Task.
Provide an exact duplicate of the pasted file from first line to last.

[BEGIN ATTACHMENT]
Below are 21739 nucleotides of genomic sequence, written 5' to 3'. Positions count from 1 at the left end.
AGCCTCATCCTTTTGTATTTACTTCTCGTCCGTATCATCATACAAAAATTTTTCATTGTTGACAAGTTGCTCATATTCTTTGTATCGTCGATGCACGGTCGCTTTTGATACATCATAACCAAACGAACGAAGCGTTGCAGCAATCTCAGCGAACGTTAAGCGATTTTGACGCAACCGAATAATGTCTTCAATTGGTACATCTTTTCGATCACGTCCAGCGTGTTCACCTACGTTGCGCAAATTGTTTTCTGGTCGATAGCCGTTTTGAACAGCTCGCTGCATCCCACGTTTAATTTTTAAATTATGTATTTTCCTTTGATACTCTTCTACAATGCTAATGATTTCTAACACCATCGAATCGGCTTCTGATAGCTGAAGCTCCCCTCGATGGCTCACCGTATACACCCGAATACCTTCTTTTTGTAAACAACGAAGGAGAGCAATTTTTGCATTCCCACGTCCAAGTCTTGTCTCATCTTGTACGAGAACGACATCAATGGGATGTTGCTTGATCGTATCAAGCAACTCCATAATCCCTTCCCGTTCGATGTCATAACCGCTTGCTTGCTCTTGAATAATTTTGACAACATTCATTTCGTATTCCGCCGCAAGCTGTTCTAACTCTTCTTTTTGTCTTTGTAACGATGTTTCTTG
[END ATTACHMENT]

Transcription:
Below are 21739 nucleotides of genomic sequence, written 5' to 3'. Positions count from 1 at the left end.
AGCCTCATCCTTTTGTATTTACTTCTCGTCCGTATCATCATACAAAAATTTTTCATTGTTGACAAGTTGCTCATATTCTTTGTATCGTCGATGCACGGTCGCTTTTGATACATCATAACCAAACGAACGAAGCGTTGCAGCAATCTCAGCGAACGTTAAGCGATTTTGACGCAACCGAATAATGTCTTCAATTGGTACATCTTTTCGATCACGTCCAGCGTGTTCACCTACGTTGCGCAAATTGTTTTCTGGTCGATAGCCGTTTTGAACAGCTCGCTGCATCCCACGTTTAATTTTTAAATTATGTATTTTCCTTTGATACTCTTCTACAATGCTAATGATTTCTAACACCATCGAATCGGCTTCTGATAGCTGAAGCTCCCCTCGATGGCTCACCGTATACACCCGAATACCTTCTTTTTGTAAACAACGAAGGAGAGCAATTTTTGCATTCCCACGTCCAAGTCTTGTCTCATCTTGTACGAGAACGACATCAATGGGATGTTGCTTGATCGTATCAAGCAACTCCATAATCCCTTCCCGTTCGATGTCATAACCGCTTGCTTGCTCTTGAATAATTTTGACAACATTCATTTCGTATTCCGCCGCAAGCTGTTCTAACTCTTCTTTTTGTCTTTGTAACGATGTTTCTTG